2. Rather than desiring to build himself up, Paul has been defending himself to build up the Corinthians by drawing them away from sin and its consequences to the truth of God 12:19-21

a. Rather than trying to build himself and those with him up, Paul insists that his arguments have been biblical for the purpose of building up those whom he loves--the Corinthians 12:19

b. Paul has been defending himself in hopes of drawing the Corinthians back to the truth so that they may not experience the hurtful consequences of sin 12:20-21

1) One reason Paul has been defending himself is so that neither he nor the Corinthians might have to experience painful surprises about each other 12:20a

2) Another reason Paul has been defending himself is because he desired to end sinful disputing within the church 12:20b

3) Another reason Paul has been defending himself is because he does not desire to be humbled and mournful by continued immorality within the church 12:21

3. Warning of his upcoming exercise of the life-giving power of God towards those who are continuing in sin, Paul exhorts the Corinthians to receive him as a messenger of Christ 13:1-6

a. As Paul has warned in the Past, he once again warns that when he comes on his third visit, he will deal with strength against all who continue to sin 13:1-2

b. Paul’s strong dealings toward the Corinthians’ continuing in sin will be experiential proof of the real strength of Christ which leads to life 13:3-4

1) Paul’s actions will really demonstrate the strength of Christ through him towards them 13:3

2) The power of God is that which turns the weakness and death of sin into life for Christ, Paul and now the Corinthians 13:4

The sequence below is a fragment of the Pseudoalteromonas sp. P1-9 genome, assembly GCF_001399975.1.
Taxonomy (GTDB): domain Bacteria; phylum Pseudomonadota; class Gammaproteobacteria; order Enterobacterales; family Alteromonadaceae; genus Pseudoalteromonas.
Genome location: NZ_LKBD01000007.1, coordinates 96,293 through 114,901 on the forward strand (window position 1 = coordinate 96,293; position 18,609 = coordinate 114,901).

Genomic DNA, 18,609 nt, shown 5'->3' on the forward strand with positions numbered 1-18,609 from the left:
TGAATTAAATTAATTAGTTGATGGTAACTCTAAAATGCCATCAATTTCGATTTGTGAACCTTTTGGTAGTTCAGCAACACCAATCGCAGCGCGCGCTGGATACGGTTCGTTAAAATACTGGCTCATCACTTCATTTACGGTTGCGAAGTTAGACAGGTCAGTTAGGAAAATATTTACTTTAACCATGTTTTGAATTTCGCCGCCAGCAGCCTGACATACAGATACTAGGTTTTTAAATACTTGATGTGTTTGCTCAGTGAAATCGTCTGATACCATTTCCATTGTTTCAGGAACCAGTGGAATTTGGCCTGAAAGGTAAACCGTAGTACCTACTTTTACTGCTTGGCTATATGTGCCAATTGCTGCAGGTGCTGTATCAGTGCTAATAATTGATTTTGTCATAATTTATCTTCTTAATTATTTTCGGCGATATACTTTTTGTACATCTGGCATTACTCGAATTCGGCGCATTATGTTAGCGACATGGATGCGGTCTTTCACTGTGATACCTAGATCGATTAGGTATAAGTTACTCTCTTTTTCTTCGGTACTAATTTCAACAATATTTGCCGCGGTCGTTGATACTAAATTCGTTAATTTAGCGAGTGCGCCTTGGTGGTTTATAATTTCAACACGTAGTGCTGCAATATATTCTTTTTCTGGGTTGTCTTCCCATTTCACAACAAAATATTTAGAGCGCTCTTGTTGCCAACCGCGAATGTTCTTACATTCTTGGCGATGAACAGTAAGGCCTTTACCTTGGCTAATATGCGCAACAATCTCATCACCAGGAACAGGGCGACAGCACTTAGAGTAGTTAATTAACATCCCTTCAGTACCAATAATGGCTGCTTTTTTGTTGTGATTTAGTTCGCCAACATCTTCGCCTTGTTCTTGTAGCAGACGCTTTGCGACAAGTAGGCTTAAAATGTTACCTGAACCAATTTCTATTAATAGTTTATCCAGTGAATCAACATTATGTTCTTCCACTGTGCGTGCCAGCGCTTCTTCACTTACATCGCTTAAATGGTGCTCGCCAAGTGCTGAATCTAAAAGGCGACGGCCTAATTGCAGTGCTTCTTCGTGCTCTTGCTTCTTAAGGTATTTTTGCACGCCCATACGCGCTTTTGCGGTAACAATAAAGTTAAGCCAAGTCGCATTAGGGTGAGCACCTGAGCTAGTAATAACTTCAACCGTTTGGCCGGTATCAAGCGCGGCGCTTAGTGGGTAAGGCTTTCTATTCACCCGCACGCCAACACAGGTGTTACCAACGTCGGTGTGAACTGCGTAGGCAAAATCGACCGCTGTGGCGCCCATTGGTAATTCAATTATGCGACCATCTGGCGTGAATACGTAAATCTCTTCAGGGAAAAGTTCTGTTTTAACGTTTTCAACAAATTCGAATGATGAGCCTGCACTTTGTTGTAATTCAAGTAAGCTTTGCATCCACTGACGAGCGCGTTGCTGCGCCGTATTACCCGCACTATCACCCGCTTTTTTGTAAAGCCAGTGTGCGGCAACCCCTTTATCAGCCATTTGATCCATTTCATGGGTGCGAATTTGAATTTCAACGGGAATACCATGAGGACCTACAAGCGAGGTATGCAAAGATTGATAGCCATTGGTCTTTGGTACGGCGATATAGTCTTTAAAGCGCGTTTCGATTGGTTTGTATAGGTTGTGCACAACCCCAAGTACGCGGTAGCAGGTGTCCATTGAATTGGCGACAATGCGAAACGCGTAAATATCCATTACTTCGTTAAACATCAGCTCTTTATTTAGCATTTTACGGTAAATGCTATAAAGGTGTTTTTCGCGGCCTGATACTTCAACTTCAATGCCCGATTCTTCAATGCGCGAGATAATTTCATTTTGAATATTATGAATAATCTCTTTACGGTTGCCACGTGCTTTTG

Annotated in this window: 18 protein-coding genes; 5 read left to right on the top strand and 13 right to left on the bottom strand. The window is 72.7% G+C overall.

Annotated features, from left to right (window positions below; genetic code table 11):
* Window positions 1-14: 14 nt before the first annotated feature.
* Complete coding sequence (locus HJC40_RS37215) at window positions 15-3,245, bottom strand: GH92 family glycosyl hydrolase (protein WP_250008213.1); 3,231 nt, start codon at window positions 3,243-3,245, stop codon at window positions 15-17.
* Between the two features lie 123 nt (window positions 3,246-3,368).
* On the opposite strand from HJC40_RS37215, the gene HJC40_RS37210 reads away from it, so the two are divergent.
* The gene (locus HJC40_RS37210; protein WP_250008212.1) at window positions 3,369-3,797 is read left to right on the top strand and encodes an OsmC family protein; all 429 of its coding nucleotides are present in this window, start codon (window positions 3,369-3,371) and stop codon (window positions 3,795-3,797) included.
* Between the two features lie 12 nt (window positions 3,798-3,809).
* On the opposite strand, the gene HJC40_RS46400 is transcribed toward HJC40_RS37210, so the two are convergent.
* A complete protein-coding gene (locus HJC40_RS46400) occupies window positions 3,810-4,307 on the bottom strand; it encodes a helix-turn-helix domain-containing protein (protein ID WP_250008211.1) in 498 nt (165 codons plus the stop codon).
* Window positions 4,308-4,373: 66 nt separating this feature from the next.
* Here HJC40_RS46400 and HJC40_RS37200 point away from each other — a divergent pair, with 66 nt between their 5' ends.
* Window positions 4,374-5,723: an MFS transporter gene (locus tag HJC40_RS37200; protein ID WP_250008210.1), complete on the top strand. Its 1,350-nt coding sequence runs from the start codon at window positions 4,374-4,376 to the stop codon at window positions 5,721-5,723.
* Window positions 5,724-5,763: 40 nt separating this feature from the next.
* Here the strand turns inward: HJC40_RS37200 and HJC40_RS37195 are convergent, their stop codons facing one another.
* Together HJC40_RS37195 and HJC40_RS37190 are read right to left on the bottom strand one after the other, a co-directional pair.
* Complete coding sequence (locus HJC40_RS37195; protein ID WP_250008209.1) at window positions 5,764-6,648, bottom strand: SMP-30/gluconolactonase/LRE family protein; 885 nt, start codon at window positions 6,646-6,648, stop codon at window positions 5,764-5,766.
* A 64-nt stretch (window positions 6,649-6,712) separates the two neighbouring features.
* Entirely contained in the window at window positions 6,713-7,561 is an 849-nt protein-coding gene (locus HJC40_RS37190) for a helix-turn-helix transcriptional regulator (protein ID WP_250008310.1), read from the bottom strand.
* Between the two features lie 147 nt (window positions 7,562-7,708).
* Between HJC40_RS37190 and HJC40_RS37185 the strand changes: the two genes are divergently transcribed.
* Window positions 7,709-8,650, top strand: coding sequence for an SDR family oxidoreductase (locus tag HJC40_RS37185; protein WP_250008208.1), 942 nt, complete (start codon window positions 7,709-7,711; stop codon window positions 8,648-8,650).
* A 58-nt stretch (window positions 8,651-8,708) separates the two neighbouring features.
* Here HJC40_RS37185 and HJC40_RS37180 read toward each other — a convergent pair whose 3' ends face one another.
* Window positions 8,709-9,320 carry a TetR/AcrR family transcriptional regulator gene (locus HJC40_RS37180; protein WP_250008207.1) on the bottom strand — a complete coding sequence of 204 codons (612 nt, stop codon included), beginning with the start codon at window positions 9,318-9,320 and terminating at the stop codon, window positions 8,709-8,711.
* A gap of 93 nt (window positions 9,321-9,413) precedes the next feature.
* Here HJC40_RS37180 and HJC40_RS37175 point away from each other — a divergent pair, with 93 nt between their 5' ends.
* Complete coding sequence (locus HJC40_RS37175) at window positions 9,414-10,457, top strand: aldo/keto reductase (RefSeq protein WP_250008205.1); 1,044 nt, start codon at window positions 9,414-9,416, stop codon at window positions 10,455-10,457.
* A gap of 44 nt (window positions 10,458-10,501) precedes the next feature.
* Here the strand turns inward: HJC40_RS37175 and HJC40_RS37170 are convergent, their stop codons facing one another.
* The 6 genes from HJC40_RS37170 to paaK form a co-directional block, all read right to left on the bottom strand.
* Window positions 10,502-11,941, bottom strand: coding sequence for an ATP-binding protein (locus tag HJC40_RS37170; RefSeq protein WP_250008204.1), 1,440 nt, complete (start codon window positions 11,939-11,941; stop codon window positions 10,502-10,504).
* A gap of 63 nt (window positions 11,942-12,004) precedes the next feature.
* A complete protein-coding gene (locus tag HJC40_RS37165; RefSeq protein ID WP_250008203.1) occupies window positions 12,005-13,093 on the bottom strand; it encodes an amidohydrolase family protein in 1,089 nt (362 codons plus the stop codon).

c. By sarcastically reaffirming the faith of the Corinthians, Paul once again exhorts them to receive him as a messenger of Christ 13:5-6

1) In a sarcastic manner Paul exhorts the Corinthians to examine their relationship with Christ--knowing full well that they are believers through his proclamation to them 13:5

2) Paul once again encourages the Corinthians to acknowledge his place among the messengers of the faith 13:6

V. Praying for the Corinthians good, and encouraging them to respond to him so he need not be severe, Paul closes his correspondence by encouraging them to obedience, sending greetings from the saints and praying that they might experience God’s care for them 13:7-14

A. Paul prays for the Corinthians good and explains that he desires for them to have a change of mind so that he does not need to be severe when he comes 13:7-10

1. Because of Paul’s and his companions’ commitment to the truth, they pray for the Corinthians’ good regardless of whether they receive Paul or not 13:7-8

a. Paul prays for the good choices of the Corinthians whether or not they approve of him 13:7

b. Paul’s reason for praying for the Corinthians is that he is committed to the truth and good of the Corinthians even in personal loss 13:8-9

2. Paul’s purpose in writing is so that they may have a change in heart and thus, he may not need to be severe when he comes 13:9

B. Paul closes by encouraging a response of mature, peaceful unity to increase the Corinthians’ relationship with God, sending greetings from the saints, and praying that they might experience the triune God among them 13:11-14


1 Paul desires to encourage the Corinthians to obey his words out of confidence in his apostleship from God.  He develops this encouragement by explaining his change in plans (1--7), exhorting the Corinthians to participate in the offering going to Jerusalem from all of the churches in Macedonia (8--9), and by defending his authority as an apostle (10--13).

Related Topics: Introductions, Arguments, Outlines